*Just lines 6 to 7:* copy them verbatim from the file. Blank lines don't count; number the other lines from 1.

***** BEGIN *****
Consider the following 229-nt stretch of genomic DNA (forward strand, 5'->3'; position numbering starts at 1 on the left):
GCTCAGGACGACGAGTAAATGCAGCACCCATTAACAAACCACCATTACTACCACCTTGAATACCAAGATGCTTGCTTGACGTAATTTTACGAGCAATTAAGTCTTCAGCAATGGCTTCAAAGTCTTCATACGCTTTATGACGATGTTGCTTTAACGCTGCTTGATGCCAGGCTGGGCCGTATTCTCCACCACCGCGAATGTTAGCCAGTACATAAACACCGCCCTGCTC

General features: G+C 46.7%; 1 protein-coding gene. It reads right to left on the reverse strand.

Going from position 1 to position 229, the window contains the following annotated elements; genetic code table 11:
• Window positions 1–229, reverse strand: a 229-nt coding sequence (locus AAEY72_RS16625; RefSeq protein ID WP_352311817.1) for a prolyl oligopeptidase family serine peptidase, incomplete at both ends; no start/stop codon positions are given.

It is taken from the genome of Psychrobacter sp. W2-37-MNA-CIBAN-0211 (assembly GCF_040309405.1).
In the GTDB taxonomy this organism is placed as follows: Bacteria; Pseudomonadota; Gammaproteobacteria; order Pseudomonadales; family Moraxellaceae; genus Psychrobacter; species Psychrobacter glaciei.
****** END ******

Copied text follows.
It is taken from the genome of Psychrobacter sp. W2-37-MNA-CIBAN-0211 (assembly GCF_040309405.1).
In the GTDB taxonomy this organism is placed as follows: Bacteria; Pseudomonadota; Gammaproteobacteria; order Pseudomonadales; family Moraxellaceae; genus Psychrobacter; species Psychrobacter glaciei.